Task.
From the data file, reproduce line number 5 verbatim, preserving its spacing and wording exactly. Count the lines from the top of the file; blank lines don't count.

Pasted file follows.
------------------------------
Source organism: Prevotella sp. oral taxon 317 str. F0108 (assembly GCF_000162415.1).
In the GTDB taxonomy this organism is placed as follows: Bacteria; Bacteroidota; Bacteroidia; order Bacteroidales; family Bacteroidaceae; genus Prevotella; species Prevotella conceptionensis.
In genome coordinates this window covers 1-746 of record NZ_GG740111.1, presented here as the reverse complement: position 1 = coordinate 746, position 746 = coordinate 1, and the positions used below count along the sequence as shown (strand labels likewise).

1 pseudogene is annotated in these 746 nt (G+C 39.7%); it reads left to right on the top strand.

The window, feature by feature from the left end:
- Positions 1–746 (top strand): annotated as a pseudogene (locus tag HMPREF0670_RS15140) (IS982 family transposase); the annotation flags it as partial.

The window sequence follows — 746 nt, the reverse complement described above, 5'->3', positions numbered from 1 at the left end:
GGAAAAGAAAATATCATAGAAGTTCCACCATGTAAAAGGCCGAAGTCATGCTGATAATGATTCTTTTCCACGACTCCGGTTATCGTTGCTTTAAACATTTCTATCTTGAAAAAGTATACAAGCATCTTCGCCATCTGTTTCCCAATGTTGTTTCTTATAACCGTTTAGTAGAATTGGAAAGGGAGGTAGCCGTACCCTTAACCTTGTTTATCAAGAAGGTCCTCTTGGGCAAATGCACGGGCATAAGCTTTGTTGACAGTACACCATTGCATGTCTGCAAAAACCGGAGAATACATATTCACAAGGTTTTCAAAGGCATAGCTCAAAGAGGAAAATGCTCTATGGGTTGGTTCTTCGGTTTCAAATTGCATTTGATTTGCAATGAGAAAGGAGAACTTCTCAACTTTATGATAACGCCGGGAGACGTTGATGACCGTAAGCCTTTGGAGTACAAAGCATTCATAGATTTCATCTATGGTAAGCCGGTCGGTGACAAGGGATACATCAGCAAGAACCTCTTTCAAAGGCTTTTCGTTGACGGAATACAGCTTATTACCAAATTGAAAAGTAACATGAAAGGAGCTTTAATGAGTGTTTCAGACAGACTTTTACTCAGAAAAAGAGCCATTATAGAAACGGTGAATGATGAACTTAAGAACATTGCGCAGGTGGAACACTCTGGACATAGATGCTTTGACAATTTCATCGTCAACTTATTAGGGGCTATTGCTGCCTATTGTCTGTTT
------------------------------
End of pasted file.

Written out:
The window, feature by feature from the left end: